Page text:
Couples therapy can help resolve conflicts, increase intimacy and stoke the fire that feeds hope and desire within a relationship. It can help partners more clearly see themselves, each other and the relationship they have built. The process of working together to obtain greater clarity may strengthen the partners’ resolve to remain committed to one another.
Couples seek therapy for a variety of reasons. One couple is doing well but wants a check-up to see if they could be doing better. Another has noticed that they are drifting apart and seeks to reverse the drift. Other couples are struggling and experiencing significant pain, anger and loneliness. Having drifted apart, they may be unable to resolve thorny issues related to life goals, finances, sex or having and raising children. Perhaps they are struggling in the wake of an affair or other betrayal. The loving kindness they once had for each other seems like a distant memory and they may wonder if they would be better off single. Although this can be an important question, it can distract from the fact that our core issues will arise in any relationship. For many couples, it may be helpful to reframe the question from “did I make a mistake?” to “given that I will carry these issues to any relationship, am I better off working through them with my current partner, as opposed to someone else?”
Each couple is unique, and includes individuals with a wide range of experiences, positive and negative. People bring their core issues to every relationship, and their couple is no exception. Their current relationship offers an opportunity to work through these issues, strengthening not only the relationship, but also each partner. The hallmark of a healthy relationship is not lack of conflict, but rather the ability of the partners to confront themselves and each other when necessary, and to work through issues as they inevitably arise.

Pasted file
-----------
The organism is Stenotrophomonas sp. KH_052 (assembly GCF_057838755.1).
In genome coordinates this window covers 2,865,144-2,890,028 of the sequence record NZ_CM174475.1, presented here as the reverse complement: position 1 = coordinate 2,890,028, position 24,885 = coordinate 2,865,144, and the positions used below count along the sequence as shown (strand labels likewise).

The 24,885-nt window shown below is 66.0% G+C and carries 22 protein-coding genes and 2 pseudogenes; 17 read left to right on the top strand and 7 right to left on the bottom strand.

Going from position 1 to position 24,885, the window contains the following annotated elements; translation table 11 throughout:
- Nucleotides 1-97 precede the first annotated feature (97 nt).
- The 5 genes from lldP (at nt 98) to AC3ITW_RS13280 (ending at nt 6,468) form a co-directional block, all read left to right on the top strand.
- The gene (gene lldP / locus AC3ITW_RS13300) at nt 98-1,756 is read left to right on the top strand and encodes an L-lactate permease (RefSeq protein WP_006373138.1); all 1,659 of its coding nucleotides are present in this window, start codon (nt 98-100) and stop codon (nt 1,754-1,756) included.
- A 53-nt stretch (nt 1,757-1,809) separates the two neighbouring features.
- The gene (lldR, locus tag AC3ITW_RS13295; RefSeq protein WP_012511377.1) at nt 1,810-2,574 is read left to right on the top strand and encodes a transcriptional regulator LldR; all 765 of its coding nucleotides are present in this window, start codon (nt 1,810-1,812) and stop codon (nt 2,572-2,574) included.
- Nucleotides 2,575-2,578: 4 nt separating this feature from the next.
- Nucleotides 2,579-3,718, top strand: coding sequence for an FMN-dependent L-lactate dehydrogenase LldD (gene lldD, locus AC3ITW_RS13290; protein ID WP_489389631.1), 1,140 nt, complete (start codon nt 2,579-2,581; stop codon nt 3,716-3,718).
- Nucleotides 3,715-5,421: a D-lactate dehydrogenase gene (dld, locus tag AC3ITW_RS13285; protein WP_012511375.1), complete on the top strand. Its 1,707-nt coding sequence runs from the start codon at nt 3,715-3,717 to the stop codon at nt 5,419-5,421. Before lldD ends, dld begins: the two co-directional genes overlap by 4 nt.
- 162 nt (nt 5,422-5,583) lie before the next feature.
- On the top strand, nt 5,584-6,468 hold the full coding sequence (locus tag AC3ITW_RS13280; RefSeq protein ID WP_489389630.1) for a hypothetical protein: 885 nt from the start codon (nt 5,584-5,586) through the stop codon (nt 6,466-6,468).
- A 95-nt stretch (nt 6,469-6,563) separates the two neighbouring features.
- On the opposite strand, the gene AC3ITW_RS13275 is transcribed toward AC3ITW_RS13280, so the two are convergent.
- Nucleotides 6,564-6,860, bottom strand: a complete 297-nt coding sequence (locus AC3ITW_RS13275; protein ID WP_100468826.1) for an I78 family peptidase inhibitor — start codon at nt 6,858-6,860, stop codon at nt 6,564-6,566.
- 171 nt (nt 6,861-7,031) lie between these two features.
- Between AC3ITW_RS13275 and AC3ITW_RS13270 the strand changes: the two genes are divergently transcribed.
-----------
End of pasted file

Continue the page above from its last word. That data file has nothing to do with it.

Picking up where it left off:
A key aspect of working with a couple is to understand what each partner wants from and for themselves and from and for each other. If the couple wants to stay together, I work with them to find a new, healthier way of relating that helps each of them feel happier and more alive in themselves and in the couple. If the resulting clarity leads to a decision to separate, I help them do so in a way that minimizes conflict and, if possible, preserves positive aspects of the relationship. Much of the work usually focuses on building self-confrontation skills and improving communication. These are paths to increasing understanding within the couple, while at the same time reducing negative patterns and promoting positive ones.
I have received training in both the Gottman Method and Imago Relationship Therapy. My work with couples is also informed by the writings and podcasts of Esther Perel, David Schnarch, Iris Krasnow and others. I offer Discernment Counseling for couples in which one partner is considering divorce, but is not certain it’s the best path.